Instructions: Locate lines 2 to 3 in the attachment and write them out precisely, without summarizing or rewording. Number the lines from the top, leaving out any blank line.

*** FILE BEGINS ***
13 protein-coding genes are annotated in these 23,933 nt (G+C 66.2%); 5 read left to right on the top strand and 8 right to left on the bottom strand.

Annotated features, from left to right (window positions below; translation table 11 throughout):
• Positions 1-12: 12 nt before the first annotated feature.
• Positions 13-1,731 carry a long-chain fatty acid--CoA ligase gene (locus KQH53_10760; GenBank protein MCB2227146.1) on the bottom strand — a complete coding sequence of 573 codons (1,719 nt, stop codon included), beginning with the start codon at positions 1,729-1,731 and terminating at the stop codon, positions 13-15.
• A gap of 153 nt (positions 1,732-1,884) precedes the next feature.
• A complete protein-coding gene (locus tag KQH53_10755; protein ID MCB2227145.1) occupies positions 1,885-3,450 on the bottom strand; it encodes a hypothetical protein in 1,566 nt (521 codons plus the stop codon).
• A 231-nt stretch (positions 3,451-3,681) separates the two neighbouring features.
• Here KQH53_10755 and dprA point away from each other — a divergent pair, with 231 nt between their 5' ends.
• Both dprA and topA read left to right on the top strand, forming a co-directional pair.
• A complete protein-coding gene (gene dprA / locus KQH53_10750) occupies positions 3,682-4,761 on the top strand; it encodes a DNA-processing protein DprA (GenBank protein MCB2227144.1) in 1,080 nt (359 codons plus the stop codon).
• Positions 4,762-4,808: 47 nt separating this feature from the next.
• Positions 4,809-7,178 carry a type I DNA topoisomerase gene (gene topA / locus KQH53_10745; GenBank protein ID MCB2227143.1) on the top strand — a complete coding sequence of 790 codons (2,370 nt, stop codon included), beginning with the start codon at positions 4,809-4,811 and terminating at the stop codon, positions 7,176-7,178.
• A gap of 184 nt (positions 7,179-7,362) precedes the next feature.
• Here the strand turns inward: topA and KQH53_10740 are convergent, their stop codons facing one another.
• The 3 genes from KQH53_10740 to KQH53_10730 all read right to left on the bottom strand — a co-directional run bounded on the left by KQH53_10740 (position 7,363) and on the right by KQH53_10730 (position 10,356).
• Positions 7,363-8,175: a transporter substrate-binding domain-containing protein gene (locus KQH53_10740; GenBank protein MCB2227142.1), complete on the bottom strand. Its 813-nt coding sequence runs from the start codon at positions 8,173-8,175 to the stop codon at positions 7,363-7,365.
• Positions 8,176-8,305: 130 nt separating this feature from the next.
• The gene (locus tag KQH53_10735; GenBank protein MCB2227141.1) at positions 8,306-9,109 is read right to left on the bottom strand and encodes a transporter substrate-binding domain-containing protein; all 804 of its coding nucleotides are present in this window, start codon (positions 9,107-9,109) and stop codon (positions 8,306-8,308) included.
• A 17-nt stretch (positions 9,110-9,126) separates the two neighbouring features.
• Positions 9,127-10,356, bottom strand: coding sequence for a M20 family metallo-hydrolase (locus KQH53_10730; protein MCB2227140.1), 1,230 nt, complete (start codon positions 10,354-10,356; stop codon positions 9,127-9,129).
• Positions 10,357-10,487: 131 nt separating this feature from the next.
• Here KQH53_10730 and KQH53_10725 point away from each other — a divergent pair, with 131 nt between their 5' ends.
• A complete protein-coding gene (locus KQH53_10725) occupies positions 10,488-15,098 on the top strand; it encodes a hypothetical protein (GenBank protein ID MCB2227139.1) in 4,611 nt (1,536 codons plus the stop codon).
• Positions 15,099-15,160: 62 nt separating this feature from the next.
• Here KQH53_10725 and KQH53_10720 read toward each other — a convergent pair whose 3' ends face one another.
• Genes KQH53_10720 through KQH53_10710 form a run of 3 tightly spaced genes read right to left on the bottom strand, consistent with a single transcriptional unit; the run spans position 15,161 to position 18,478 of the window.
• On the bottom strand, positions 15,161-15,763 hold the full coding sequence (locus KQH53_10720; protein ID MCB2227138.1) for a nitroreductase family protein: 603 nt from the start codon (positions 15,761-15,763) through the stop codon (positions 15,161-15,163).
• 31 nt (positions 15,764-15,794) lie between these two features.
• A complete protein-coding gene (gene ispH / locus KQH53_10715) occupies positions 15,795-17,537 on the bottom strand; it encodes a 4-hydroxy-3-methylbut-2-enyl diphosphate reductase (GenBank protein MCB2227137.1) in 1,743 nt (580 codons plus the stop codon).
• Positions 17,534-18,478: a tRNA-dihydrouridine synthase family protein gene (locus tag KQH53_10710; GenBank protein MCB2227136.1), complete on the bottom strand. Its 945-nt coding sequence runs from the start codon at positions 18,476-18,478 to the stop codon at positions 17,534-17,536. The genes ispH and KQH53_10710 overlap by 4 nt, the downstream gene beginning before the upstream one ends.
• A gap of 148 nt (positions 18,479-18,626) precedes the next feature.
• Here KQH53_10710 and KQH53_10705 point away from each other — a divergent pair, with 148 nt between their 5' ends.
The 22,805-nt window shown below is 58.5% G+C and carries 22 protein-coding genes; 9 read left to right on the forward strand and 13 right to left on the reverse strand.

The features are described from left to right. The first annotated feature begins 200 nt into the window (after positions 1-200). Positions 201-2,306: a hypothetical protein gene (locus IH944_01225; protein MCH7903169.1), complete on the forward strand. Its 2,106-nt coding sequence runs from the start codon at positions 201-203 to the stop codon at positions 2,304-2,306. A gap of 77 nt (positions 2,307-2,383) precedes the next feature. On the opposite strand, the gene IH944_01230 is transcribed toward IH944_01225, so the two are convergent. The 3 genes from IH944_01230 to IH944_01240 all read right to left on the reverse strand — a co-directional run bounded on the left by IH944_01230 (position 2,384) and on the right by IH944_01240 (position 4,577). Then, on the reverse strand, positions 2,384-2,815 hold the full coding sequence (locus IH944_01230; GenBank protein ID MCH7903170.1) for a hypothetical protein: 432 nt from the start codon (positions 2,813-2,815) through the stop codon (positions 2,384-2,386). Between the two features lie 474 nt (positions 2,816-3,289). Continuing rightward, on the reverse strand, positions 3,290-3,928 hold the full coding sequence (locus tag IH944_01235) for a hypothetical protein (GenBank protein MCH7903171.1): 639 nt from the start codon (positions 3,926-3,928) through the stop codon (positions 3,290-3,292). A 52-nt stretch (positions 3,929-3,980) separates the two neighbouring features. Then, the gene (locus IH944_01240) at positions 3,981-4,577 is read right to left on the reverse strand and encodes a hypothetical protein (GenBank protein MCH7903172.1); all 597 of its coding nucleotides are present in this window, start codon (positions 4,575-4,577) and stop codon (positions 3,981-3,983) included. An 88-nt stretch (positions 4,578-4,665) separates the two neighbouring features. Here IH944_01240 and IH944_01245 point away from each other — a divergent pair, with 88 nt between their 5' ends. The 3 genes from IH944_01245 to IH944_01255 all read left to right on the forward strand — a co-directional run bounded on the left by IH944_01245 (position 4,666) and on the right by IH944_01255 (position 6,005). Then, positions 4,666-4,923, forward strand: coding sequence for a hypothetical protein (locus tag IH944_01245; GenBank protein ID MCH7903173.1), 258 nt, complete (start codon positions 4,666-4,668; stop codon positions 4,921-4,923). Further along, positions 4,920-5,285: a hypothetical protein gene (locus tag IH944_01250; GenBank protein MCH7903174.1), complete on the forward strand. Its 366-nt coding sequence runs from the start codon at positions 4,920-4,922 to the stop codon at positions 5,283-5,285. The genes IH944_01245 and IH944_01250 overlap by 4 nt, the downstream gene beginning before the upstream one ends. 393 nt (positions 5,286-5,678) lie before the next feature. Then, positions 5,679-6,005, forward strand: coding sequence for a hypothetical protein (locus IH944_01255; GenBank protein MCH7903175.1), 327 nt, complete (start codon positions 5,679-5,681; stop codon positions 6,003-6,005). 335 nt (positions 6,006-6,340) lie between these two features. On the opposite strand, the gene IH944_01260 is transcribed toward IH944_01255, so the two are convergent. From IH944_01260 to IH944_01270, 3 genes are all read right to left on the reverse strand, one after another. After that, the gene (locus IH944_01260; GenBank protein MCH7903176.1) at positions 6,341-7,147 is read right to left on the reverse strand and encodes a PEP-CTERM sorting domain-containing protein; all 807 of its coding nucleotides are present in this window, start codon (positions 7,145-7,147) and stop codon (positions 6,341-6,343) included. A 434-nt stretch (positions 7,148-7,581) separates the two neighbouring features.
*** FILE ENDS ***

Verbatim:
Annotated features, from left to right (window positions below; translation table 11 throughout):
• Positions 1-12: 12 nt before the first annotated feature.